I still could not believe what I had found, so I got off the ladder and checked each office. The confirmation was there. Each PC had its own terminator (with bonus points for each one being hand-made junk). It was true. The network had been designed as a star with one long leg (two workstations and the server were on the front office leg), with the center of the star made of the group of t-connectors. The end of each leg of the star was terminated (poorly). This was count 10 (TILT!!!!). Let's turn over the numbers, now. This game is lost.

Just to cap off my day, while I checked the individual offices, I finally found a length of cable that had a label. It was Radio Shack CB cable!!!!!! Yes, that's CB as in Citizens' Band Radio. Thin Ethernet cable is supposed to be RG-58 A/U rated at 50 Ohms impedance. Even most RG-58 cable isn't good enough. In a pinch, I have attempted used Radio Shack RG-58, and it wasn't the appropriate quality rating for Ethernet. (This was a while back, so they might sell good stuff, now.) Who knows what kind of signal you can get over this CB cable.

The LAN dealer (remember, he's Novell Authorized) referred me to the cable installer. The head (term used very loosely) of that firm stated that they specialized in robotics! I have no idea what they were doing with cable plants. He (you knew it was going to be a "he", already, if you had read my column on "The Brother-in-Law Syndrome") stated that since they knew wiring (their systems contain many wires) they were eminently qualified. (Riiiiiiiiight. And I'll let you have this genuine, real, honest-to-God Rolex watch for only $39.93 in three easy installments.)

When I explained that the cable plant didn't follow standards, he became very defensive and demanded to know who the "jerk" was that made up these stupid standards. When I mentioned that the IEEE (Institute for Electrical and Electronics Engineers, the governing body for many standards, including Ethernet, which they call 802.3), he asked me who "the hell" they were and why were they sticking their noses into his cable systems. This from a person allegedly involved in robotics, where electronics expertise should be paramount.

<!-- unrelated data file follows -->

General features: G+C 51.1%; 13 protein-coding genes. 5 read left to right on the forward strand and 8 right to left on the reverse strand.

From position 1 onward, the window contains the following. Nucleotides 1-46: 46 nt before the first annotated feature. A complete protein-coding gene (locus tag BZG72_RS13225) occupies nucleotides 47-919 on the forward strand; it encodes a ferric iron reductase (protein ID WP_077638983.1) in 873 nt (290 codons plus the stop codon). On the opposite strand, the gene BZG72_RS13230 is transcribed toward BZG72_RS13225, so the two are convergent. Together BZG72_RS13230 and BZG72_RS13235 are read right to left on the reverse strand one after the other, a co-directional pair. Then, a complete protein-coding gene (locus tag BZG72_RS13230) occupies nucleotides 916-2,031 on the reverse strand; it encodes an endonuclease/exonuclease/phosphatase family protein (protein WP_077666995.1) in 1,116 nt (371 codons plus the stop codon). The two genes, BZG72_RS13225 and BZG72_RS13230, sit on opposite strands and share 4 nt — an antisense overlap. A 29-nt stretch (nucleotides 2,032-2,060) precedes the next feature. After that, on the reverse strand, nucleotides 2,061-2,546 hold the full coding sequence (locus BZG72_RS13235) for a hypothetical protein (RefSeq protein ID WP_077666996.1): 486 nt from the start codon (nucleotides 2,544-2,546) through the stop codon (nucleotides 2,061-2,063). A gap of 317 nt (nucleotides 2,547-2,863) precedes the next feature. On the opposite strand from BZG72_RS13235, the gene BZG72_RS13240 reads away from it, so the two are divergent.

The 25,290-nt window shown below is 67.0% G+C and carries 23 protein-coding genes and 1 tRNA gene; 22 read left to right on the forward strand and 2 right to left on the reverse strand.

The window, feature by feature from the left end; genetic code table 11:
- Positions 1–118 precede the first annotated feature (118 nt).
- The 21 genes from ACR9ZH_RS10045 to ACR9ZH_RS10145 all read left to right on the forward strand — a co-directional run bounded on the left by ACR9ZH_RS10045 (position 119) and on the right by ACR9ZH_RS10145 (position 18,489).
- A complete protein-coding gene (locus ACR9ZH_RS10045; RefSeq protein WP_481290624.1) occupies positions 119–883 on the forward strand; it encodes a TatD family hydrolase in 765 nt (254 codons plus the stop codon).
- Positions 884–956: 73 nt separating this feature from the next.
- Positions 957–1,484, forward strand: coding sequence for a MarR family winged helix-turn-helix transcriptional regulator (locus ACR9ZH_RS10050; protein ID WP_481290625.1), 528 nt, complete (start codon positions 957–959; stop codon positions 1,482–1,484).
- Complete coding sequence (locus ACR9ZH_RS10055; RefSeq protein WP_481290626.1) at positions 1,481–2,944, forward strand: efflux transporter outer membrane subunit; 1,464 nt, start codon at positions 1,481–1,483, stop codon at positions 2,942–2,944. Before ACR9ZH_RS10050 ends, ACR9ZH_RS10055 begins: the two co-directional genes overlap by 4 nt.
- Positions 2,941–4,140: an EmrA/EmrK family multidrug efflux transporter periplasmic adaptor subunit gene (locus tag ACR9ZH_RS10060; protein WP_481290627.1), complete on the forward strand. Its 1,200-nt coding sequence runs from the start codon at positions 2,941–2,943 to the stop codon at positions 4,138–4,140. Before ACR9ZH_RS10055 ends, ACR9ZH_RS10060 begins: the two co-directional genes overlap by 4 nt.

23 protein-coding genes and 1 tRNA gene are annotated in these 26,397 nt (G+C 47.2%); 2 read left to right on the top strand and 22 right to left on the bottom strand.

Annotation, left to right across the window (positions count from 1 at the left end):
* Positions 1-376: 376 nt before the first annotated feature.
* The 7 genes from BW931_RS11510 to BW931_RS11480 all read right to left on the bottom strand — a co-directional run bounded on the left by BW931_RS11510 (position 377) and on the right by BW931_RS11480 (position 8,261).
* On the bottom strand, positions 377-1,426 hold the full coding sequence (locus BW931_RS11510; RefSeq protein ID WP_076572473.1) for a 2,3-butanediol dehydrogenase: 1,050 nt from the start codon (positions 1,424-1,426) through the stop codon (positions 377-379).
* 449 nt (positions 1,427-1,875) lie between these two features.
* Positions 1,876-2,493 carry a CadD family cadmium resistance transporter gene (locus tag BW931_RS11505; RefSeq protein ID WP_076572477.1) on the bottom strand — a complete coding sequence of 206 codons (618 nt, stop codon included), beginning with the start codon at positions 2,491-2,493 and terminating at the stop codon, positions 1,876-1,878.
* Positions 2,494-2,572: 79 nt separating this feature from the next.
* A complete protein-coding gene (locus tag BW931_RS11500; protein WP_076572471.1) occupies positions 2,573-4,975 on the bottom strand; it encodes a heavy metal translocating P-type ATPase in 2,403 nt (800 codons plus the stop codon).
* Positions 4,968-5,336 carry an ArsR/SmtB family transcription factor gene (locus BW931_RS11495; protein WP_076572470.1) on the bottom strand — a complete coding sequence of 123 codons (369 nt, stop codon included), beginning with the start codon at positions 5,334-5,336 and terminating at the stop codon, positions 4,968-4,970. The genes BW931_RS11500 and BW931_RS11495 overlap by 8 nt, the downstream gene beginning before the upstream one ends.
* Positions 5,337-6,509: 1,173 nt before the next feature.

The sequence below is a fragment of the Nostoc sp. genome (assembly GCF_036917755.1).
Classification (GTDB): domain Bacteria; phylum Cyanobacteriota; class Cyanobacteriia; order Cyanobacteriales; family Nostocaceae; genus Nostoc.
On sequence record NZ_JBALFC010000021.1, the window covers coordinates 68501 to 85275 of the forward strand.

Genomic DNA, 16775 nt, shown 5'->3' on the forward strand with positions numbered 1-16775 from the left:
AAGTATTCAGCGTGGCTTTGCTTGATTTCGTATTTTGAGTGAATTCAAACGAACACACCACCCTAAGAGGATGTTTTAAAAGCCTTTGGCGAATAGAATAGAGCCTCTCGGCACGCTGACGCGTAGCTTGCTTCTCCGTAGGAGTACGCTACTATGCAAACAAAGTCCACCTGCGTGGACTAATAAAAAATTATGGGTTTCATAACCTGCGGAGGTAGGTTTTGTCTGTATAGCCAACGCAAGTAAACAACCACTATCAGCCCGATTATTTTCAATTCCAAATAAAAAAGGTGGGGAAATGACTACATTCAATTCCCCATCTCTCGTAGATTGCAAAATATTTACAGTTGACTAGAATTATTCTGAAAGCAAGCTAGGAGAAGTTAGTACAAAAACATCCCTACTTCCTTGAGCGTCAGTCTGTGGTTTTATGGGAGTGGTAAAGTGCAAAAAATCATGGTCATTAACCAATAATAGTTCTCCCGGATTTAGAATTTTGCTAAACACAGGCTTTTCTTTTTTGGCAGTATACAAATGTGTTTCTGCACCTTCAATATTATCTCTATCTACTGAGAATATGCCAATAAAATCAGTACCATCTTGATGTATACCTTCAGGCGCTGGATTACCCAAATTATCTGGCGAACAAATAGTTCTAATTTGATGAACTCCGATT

I tried to explain to him that the "rules" were not arbitrary, as he suggested, but were based on two ideas. The first was a bit of common sense in that the standards had to be commercially feasible. The second, and most important, was based on THE LAWS OF PHYSICS!!!!! As long as we can't "warp" the space-time continuum (ala Star Trek) we were stuck with these "laws", and he had better learn to live with them or he should leave this dimension for one in which his own pet laws applied!

In the end, the entire cable plant was yanked and restrung. Other than still using PVC sheathed cable, all standards were followed. I wish that I could say that this tale ended with everyone living happily ever after, but I can't. First, the lawyer attempted to get me to pirate Multimate across the network. I declined, installed it so that it could be used by only one key legal secretary, and suggested that he get the appropriate number of licenses (preferably not Multimate).

Later, I learned that the lawyer stiffed the LAN dealer to the tune of $3000 supposedly in a dispute over modems, but really to save money. He dared the dealer to sue him, stating that he could send a team of his in-house attorneys into the battle and keep him tied up in court for years, with no cost to himself, but with high legal costs to the dealer.

Subsequently, this same lawyer tried to alter the network configuration to allow him to pirate Multimate so everyone could use it. This attempt messed things up so badly that the network wouldn't even come up anymore. His request to the LAN dealer for help was met with a demand for prepayment at a premium rate. The lawyer refused. The last I heard, he was calling every LAN dealer and "consultant" he could find to locate one who knew enough to repair his system, but was unethical enough to aid him in pirating Multimate and other software.

Somehow, I just can't bring myself to wish him good luck. Perhaps I should just refer him to the cable installer. That seems like a match made in heaven (or parts south).

                                    1993, Wayne M. Krakau